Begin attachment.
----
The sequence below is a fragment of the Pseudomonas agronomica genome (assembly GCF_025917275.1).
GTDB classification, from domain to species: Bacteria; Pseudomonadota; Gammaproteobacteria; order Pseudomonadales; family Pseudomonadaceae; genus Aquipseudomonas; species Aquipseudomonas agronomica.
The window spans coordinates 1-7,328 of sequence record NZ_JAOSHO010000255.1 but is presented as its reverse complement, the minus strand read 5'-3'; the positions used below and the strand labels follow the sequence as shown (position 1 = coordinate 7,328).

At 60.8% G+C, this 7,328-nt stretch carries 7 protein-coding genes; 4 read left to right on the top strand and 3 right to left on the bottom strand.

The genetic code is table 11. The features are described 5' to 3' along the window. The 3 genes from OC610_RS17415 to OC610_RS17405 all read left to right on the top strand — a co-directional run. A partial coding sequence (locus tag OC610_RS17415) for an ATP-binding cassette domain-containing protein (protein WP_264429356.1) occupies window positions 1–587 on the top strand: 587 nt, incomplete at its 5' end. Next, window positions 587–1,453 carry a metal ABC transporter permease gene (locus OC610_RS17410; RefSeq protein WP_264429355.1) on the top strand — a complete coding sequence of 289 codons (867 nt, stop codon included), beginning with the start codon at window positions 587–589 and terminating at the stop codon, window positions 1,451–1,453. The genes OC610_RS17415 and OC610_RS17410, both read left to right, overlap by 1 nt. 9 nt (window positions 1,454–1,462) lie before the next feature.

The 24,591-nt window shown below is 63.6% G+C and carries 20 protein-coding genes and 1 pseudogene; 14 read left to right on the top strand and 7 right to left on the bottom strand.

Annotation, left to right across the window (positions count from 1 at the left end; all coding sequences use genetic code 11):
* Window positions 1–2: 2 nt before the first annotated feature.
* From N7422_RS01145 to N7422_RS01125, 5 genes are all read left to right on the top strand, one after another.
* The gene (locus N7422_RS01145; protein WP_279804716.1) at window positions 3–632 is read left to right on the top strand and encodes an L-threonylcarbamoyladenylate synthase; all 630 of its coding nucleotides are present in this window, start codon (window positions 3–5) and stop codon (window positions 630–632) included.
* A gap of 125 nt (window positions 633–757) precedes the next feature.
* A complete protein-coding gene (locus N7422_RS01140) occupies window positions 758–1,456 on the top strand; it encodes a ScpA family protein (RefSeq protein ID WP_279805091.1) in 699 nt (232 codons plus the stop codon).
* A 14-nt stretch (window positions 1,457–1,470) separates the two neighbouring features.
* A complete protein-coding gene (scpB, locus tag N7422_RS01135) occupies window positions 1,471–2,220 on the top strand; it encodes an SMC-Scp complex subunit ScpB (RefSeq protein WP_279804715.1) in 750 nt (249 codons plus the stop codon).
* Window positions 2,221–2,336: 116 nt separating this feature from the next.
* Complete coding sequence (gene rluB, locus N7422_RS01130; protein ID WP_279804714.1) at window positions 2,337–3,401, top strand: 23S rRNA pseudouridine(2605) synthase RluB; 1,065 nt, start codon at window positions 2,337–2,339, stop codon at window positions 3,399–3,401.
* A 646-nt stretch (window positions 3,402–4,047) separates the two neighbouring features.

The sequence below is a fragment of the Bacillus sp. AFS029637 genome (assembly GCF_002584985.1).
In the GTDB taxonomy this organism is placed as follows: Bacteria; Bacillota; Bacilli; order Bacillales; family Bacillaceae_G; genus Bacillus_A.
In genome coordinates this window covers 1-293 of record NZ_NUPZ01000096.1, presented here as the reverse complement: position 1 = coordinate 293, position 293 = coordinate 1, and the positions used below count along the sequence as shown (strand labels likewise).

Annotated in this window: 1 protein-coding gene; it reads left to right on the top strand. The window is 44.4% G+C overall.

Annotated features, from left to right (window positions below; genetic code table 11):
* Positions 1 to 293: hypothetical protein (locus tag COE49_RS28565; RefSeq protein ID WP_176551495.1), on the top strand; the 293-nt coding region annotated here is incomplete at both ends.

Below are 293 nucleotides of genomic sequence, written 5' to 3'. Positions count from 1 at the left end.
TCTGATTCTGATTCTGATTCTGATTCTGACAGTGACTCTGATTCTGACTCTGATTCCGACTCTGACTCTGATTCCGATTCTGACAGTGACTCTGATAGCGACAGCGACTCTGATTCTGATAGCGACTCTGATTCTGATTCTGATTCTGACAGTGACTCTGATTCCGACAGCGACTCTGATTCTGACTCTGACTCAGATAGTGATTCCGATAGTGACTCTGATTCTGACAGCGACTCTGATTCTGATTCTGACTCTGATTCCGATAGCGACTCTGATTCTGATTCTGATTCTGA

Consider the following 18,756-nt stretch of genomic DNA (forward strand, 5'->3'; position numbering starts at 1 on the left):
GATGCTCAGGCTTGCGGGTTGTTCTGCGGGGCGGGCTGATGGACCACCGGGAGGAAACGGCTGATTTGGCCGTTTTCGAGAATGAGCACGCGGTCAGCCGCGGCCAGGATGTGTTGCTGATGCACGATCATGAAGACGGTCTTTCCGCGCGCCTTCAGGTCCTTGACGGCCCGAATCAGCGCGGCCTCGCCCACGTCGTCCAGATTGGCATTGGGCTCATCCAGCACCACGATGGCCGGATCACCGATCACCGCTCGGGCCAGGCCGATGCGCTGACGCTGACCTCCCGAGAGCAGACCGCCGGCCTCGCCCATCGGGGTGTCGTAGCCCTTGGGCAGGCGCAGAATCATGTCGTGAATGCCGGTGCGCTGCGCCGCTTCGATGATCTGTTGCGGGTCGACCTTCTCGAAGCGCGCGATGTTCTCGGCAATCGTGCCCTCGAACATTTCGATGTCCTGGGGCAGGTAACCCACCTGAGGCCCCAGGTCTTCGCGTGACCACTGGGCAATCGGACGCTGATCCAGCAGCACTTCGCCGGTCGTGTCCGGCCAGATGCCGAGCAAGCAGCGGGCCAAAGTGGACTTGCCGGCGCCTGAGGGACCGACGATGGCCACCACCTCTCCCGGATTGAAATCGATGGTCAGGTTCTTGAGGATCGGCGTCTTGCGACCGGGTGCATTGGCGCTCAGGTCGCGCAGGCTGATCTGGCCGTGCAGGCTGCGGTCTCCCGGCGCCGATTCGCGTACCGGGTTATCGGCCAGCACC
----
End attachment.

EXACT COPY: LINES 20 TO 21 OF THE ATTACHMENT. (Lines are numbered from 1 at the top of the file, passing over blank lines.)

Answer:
In genome coordinates this window covers 1-293 of record NZ_NUPZ01000096.1, presented here as the reverse complement: position 1 = coordinate 293, position 293 = coordinate 1, and the positions used below count along the sequence as shown (strand labels likewise).

Annotated in this window: 1 protein-coding gene; it reads left to right on the top strand. The window is 44.4% G+C overall.